You can’t cover yourself in an oversized sweater now. 4. Especially when people ask you if you need help… and then even worse, when you have to get their help. 5. Do you they think you’re skinny? 6. This is, legit, the worst thing ever. 7. 8. Any weight. 9. They’re talking to you, but are they actually into you? 10. As I said above, a lot of people think 3 pounds is nothin’ …but to you – it’s everything. You’re not skinny. The Fantasy of Being Thin | Shapely Prose. A while back, Joy Nash provided us with this excellent quote of the day: Obese patients are often encouraged to believe that weight loss is an appropriate way to combat depression, save a failing marriage, or increase the chance of career success.
The irrationality of hopes pinned on weight loss is so striking that dieting might almost be likened to superstitious behavior…. Passing from childhood into adolescence, leaving home, marrying, starting a new job, having a baby, experiencing marital difficulties, adjusting to children leaving home, and growing old — all these life situations may become unexamined reasons to diet. In other instances, concerns over weight mask even more serious problems.” -Wooley and Garner, from “Obesity treatment: the high cost of false hope,” published in the Journal of the American Dietetic Association, vol. 91, no. 10, 1991. For the last few days, I’ve been thinking I wanted to blog on this subject but haven’t quite been able to pull my thoughts together. My embarrassing picture went viral. I logged onto my Facebook one morning to find a message from a girlfriend.
“You’re internet famous!” It read. She sent a link to a very public page whose sole purpose was posting images that mock people’s appearances. There I was in full glory — a picture of me dressed as my hero Lara Croft: Tomb Raider for Halloween — but written over the image were the words “Fridge Raider.” Funny enough, I wasn’t even angry at first. I was actually kind of amused. I don’t generally view my body size as positive or negative — it simply is. None of this played into my decision to dress up as Lara Croft, one of the most kick-ass female video game characters ever. So I laughed it all off at first — but then, I read the comments.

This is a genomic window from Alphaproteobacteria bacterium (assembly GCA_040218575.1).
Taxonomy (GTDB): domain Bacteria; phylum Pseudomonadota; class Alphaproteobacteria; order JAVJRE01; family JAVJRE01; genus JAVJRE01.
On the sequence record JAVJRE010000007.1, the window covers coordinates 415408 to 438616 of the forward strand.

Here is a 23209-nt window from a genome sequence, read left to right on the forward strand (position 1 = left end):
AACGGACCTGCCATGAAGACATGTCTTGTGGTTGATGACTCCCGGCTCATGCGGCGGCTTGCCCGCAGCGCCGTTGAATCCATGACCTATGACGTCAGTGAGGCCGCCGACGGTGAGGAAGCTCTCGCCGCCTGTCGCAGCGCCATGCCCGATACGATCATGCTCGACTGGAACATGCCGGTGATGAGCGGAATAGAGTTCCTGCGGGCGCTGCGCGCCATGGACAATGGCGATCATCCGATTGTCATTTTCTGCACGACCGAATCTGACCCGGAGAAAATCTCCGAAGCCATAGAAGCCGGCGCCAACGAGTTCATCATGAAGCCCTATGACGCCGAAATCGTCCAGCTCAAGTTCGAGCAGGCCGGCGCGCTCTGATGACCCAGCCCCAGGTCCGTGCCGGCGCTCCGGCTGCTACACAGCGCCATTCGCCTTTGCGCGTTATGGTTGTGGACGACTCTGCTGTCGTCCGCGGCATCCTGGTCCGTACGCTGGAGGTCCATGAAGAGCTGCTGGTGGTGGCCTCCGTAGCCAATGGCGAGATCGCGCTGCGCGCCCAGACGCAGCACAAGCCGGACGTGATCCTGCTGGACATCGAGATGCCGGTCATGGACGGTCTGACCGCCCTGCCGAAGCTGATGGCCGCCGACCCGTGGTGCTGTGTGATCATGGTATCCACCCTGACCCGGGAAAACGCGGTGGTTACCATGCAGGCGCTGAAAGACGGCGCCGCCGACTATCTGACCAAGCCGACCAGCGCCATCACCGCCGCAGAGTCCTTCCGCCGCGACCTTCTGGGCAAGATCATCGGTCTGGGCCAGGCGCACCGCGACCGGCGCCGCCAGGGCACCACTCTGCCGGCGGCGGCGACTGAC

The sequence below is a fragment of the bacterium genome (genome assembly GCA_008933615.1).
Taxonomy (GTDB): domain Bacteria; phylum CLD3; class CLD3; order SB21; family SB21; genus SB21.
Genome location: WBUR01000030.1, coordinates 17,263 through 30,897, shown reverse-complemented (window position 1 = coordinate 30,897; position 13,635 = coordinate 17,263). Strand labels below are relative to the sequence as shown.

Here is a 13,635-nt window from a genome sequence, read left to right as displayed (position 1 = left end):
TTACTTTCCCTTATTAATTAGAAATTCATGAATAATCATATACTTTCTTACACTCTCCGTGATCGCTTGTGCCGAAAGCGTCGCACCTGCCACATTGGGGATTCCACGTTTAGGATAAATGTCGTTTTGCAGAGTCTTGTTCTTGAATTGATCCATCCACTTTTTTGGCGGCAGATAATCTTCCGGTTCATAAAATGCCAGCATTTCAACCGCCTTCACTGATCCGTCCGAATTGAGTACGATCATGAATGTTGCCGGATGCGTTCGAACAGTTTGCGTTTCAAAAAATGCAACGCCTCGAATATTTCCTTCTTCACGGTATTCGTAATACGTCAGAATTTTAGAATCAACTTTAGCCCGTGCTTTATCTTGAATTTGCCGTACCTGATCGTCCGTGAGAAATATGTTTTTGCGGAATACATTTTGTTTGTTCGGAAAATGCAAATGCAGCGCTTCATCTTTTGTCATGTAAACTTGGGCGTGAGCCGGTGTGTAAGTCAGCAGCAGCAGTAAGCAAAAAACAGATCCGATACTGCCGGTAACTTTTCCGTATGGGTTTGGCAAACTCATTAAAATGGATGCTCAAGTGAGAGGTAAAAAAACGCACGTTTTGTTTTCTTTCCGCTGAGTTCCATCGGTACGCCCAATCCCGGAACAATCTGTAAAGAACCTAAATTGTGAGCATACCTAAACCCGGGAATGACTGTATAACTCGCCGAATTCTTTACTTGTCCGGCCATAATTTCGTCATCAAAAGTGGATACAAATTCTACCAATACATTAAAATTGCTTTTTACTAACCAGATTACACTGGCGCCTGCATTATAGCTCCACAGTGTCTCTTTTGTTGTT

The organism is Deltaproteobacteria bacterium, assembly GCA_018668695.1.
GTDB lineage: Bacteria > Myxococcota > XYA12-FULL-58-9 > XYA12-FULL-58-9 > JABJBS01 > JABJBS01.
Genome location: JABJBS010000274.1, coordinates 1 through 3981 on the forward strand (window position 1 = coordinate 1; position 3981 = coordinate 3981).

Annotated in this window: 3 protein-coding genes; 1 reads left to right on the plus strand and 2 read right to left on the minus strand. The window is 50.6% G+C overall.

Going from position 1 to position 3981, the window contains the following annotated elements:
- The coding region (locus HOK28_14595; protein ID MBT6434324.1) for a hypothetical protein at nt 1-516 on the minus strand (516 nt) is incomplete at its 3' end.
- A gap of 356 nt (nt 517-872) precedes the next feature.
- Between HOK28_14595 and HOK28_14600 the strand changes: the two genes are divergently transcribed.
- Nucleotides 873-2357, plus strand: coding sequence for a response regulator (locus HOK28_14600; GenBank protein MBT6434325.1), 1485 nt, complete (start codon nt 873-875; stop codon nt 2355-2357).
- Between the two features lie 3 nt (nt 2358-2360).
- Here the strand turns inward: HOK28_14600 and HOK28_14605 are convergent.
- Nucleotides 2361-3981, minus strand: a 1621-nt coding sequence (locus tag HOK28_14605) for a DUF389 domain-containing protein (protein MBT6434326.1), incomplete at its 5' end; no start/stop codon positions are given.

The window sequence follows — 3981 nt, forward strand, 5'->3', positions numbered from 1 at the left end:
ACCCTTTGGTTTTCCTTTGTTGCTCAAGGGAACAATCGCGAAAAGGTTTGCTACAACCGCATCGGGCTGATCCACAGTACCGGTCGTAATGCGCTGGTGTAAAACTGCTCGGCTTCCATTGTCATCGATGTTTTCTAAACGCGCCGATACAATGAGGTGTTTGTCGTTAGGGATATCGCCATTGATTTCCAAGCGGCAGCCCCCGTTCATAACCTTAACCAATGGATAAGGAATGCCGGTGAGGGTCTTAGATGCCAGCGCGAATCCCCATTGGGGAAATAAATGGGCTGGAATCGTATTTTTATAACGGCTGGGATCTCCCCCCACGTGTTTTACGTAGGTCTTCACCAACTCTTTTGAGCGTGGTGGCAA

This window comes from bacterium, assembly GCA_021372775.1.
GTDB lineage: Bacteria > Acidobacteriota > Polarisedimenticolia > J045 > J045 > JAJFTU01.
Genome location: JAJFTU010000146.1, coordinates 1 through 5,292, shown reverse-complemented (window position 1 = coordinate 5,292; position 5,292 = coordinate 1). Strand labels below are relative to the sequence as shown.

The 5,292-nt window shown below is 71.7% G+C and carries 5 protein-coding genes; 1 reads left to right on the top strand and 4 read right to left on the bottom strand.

“What a waste of space,” read one. We all know the awful humiliation of a person laughing at you. I called my friend Terri Jean, a photographer. The first thing I needed to do was figure out where the picture came from. Most of them were women. But I refuse to disappear. Cosplay and Real Life: Size Doesn't Matter.
Very recently, I attended my first ever Anime Expo, which, is in fact, the largest anime convention in North America. It was my first anime conventions since Chicago, where I attended Anime Central, cosplaying as my favorite anime character, Kan-u Unchou of Battle Vixens (AKA: Ikki Tousen)– (Yes, it’s a wig) But that was almost three years ago. So, naturally, I’d fallen out of the cosplay scene for a minute. However, there was one cosplay I’d absolutely wanted to do for a long time, and by Jove, I was going to get it done and debut it at Anime Expo.
Any Tekken fans on the house? Yup. …And decided to get bold and do her other, wildly impractical costume. Because why not, right? Cosplaying Christie (in this particular way), taught me two valuable lessons: 1) How much I hate wigs and will forever stick with my happily shaved head. 2) Size and body-shaming/slut-shaming will forever be a staple in the con community, much to my total disgust. “All she has to do is sit on you and she’ll win!” Now.